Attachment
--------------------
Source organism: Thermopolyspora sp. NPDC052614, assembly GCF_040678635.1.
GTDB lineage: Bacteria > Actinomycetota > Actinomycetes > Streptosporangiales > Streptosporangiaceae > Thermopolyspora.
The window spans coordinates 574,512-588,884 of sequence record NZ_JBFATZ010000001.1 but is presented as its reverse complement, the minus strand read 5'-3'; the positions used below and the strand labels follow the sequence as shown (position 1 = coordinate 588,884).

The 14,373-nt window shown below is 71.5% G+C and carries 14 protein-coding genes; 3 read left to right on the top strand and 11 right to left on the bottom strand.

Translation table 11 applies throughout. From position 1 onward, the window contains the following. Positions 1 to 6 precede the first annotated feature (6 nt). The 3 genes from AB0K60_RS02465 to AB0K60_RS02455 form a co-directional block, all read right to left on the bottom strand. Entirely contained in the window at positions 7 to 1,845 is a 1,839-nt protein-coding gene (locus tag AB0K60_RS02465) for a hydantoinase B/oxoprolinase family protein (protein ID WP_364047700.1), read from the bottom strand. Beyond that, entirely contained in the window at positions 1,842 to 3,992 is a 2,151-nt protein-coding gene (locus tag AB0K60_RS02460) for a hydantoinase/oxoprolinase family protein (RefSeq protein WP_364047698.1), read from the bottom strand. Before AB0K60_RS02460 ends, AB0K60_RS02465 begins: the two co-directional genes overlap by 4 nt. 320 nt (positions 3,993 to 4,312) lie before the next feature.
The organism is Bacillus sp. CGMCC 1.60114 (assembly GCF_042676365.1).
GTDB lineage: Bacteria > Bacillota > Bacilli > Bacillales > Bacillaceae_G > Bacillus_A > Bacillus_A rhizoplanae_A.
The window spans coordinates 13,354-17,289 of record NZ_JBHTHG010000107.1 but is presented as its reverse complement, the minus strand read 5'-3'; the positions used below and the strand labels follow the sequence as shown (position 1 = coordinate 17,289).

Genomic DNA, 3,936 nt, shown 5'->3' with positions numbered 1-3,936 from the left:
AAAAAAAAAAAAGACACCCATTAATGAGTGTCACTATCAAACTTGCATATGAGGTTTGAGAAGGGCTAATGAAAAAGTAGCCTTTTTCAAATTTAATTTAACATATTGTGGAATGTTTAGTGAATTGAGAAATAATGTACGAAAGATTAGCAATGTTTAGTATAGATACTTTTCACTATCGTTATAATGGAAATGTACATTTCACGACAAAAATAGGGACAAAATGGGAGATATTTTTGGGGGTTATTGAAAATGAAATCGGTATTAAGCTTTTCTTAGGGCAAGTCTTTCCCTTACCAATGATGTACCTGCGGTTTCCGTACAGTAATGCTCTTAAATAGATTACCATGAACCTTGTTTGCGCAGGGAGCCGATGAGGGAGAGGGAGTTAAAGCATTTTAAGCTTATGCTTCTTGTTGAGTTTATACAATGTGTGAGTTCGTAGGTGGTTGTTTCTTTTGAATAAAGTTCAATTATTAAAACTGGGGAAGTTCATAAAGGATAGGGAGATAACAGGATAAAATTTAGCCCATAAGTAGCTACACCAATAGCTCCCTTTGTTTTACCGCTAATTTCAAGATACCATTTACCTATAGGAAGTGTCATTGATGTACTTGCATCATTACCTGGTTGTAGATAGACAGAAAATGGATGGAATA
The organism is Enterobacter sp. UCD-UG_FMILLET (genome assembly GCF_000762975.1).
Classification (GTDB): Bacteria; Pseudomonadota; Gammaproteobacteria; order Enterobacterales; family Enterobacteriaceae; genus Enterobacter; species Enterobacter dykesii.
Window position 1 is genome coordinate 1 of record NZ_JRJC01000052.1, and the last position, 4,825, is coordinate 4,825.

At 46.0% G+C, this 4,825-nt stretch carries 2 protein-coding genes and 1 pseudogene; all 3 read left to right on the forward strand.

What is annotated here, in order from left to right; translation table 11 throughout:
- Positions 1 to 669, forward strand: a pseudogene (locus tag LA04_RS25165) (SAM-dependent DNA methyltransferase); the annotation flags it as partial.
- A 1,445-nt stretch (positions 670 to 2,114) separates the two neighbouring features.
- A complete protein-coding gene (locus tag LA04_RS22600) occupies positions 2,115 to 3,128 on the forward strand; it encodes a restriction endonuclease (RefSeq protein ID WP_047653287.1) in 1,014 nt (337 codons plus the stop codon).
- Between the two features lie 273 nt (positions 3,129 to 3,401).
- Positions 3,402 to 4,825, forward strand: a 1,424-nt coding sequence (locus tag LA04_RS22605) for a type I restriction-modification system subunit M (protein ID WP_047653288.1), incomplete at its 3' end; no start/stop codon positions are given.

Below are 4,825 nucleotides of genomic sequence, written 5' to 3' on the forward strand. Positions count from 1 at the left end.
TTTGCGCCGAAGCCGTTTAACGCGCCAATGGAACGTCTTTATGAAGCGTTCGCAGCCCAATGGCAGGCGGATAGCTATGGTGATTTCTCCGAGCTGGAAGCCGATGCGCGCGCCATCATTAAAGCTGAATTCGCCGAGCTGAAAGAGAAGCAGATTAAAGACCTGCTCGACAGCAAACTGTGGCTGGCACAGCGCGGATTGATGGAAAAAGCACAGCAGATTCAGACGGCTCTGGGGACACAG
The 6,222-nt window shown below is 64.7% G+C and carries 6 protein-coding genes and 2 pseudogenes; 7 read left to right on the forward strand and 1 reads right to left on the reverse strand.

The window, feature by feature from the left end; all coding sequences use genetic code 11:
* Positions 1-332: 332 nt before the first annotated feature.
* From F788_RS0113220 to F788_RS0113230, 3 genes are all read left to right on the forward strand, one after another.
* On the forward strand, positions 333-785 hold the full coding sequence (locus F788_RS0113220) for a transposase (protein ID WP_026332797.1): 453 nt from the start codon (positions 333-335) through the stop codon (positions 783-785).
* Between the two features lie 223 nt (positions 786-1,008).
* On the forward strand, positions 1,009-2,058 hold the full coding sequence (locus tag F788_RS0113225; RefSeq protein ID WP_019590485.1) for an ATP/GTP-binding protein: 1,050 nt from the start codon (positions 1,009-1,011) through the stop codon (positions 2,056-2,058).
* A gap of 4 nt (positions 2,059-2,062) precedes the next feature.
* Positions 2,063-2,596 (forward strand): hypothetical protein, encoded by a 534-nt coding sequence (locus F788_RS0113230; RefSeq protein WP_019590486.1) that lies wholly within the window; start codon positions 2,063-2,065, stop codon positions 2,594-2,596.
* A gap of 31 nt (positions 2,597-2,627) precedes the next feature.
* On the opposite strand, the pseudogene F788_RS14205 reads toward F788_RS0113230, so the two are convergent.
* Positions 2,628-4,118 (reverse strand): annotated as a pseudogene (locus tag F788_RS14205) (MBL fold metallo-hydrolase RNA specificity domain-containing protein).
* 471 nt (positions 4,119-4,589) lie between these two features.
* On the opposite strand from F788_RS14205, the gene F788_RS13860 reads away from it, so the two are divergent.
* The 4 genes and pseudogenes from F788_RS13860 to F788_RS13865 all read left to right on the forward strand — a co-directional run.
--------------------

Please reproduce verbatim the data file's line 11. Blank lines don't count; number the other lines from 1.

The organism is Enterobacter sp. UCD-UG_FMILLET (genome assembly GCF_000762975.1).